What’s behind the new wave of Covid-19 cases in the Dominican Republic? – Community News
Covid-19

What’s behind the new wave of Covid-19 cases in the Dominican Republic?

Walking outside the regional hospital Dr. Marcelino Vélez Santana in Santo Domingo, the capital of the Dominican Republic, de la Nuez told CNN he is still in shock.

“My wife contracted Covid-19 10 days ago. She had a high fever. She also had very severe muscle aches that caused her contractions. Our girl died. When we went to get an ultrasound, it was already too late,” he said.

His wife is still recovering in the hospital’s intensive care unit. The de la Nuez family is one of many facing yet another wave of infections in this Caribbean nation of nearly 11 million. Last week, 17 of the 18 ICU beds in the same hospital were occupied and only one ventilator was left.

Until recently, the Dominican Republican seemed to be heading for normalcy. In September, a record number of tourists visited the Caribbean country, and more than 2 million students in the public education system returned to face-to-face classes for the first time in more than a year. The nationwide state of emergency was lifted on October 11.

But was it too early?

Just as students returned to classes, Covid-19 cases began to climb, data published by Johns Hopkins University (JHU) shows.

Less than two weeks later, Carissa Etienne, director of the Pan-American Health Organization (PAHO), announced that while the Covid-19 trend was downward in most of Latin America and the Caribbean, the number of new cases in the Dominican Republic.

New variants, schools and vaccination coverage

dr. Jorge Marte, director of the Center for Diagnosis, Advanced Medicine and Telemedicine (CEDIMAT), one of the main hospitals in Santo Domingo, points to the spread of new variants and the reopening of schools as important factors in the rising number of cases in the country . .

The country’s health ministry quickly tried to control the new spread and announced new precautions on Oct. 8 requiring people aged 13 and older to present a vaccination card or negative PCR test to access public places, such as schools and workplaces. A vaccination certificate would also be required for access to restaurants, gyms and public transport.

But those measures could only go so far, according to Marte, who says that despite the introduction of booster vaccines, the country’s overall vaccination campaign has been inadequate.

According to JHU, less than 50% of the total Dominican population is fully vaccinated. The government has set a target of vaccinating 70% of the country’s eligible population with at least two doses.

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“We have yet to vaccinate the population target we have set for ourselves,” said Marte, who also serves as a presidential health adviser.

Dominican Health Minister Daniel Rivera has described the virus’ resurgence as a crisis of unvaccinated people, straining health resources and occupying ICU beds.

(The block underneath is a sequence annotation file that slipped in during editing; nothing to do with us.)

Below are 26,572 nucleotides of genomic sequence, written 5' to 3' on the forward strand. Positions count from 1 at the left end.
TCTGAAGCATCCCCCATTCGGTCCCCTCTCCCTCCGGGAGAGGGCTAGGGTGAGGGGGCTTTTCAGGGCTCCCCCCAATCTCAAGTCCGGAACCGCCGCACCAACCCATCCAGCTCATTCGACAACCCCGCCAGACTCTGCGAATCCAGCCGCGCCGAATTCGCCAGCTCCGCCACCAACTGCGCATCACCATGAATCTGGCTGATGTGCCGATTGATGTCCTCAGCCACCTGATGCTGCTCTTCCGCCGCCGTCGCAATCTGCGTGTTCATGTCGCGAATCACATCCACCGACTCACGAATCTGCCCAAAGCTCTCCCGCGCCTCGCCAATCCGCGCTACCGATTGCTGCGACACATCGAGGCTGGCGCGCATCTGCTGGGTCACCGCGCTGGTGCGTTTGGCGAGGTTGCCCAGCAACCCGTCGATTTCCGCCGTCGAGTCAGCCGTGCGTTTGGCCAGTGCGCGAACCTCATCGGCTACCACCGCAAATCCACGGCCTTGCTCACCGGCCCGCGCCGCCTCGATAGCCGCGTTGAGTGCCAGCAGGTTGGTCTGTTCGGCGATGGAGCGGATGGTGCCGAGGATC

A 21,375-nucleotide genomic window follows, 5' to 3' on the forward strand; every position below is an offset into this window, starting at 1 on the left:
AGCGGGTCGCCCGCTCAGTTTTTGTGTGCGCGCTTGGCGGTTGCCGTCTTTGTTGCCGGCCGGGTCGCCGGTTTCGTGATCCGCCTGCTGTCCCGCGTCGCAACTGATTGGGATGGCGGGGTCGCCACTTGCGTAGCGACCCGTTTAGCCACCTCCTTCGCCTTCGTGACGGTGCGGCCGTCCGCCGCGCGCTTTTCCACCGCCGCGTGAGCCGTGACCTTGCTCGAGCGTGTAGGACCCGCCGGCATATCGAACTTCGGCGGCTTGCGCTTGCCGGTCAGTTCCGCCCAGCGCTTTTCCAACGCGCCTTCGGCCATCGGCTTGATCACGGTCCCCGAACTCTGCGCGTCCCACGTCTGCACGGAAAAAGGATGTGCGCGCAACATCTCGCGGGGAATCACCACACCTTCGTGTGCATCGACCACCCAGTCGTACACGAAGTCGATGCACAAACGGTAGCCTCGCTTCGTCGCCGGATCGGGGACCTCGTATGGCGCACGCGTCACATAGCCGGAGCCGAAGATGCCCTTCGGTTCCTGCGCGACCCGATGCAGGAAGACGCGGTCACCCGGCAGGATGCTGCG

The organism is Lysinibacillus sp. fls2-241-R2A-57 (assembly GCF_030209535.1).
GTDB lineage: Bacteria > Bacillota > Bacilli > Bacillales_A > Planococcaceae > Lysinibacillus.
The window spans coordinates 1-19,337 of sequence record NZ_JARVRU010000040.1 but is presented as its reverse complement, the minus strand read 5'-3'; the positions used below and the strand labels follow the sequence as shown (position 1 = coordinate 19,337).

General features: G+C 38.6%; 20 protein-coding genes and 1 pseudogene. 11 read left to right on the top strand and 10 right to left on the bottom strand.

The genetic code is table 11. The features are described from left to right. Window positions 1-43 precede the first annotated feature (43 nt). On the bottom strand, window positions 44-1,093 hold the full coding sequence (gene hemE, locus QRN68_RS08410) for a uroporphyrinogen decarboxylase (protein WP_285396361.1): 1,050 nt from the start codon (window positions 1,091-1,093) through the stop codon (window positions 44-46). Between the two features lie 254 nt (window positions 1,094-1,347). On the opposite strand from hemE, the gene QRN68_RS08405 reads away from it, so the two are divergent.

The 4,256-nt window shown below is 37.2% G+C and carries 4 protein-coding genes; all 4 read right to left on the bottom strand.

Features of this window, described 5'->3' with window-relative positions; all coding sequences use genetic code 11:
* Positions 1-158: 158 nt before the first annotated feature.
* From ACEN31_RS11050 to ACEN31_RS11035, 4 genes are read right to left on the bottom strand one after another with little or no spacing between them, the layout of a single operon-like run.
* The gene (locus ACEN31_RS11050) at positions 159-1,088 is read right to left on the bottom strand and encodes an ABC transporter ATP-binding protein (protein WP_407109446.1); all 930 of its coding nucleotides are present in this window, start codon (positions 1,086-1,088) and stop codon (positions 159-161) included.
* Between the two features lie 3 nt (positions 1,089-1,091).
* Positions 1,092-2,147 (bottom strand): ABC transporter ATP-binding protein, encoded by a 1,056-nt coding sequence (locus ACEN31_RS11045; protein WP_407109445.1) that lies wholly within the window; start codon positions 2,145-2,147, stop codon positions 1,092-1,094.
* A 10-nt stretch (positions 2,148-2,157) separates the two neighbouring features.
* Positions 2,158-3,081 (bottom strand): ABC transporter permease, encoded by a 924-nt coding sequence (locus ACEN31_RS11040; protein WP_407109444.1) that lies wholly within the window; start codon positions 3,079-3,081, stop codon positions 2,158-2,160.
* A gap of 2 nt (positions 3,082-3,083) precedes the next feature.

“Of the last 31 people who died, 29 of them were not vaccinated at all. And the only person who was vaccinated and died was a 68-year-old patient,” Rivera said at a news conference last week.

dr. Indira Jiménez, who is in charge of the Covid-19 unit at Francisco Moscoso Cuello Hospital, told CNN that 90% of infected patients who arrived at her hospital were unvaccinated or had received only one injection.

“There is a very noticeable increase in the number of infected patients. Those admitted to intensive care are already coming to us in critical condition,” Jiménez said. On Friday, there were no ventilators available at all in her hospital.

However, death rates are still much lower than in the early days of the pandemic. Eighteen people died of Covid-19 in the past week, compared to 165 deaths in the first week of February – the peak for Covid-19 deaths in the Dominican Republic so far.

Recently, Marte says he has also noticed a new factor in Covid-19 hospitalizations.

He says that only Sinovac, one of the vaccines that the Dominican Republic relied heavily on, failed to deliver the results health authorities expected, although conclusive studies are still pending. The country has introduced booster shots to bolster protection, but they are not yet widespread, with only 1.2 million recipients to date.

In fact, the Dominican Republic was the first country in Latin America to approve booster shots, starting with its health workers in July. However, it was not the only country in the region to begin to replenish its Sinovac campaign.

After another devastating spate of infections, Chilean President Sebastián Piñera announced in early August that those who received two doses of the Sinovac vaccine were eligible for a booster shot of AstraZeneca or Pfizer, starting with the elderly. And Uruguay’s health ministry made a similar decision, opting to give Pfizer booster injections to residents who had received two doses of the Chinese-made vaccine.
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“What I can tell you with very objective data is that there is a huge difference between those who received two Sinovac doses and those who added a Pfizer booster injection to those two Sinovac injections,” Marte said.

“Across the country, not a single person has received a Pfizer booster shot and ended up in the hospital.”

Marte also said that of the 17,000 Covid-19 patients seen at his hospital, only five contracted the virus after receiving the Pfizer booster shot. One was an 86-year-old patient and the other was a 78-year-old who suffered from diabetes and cancer. None of those five ultimately required admission, he said.

Reporting contributed by Jessica Hasbun in Santo Domingo, Rafael Romo in Mexico City and Valentina DiDonato in Atlanta.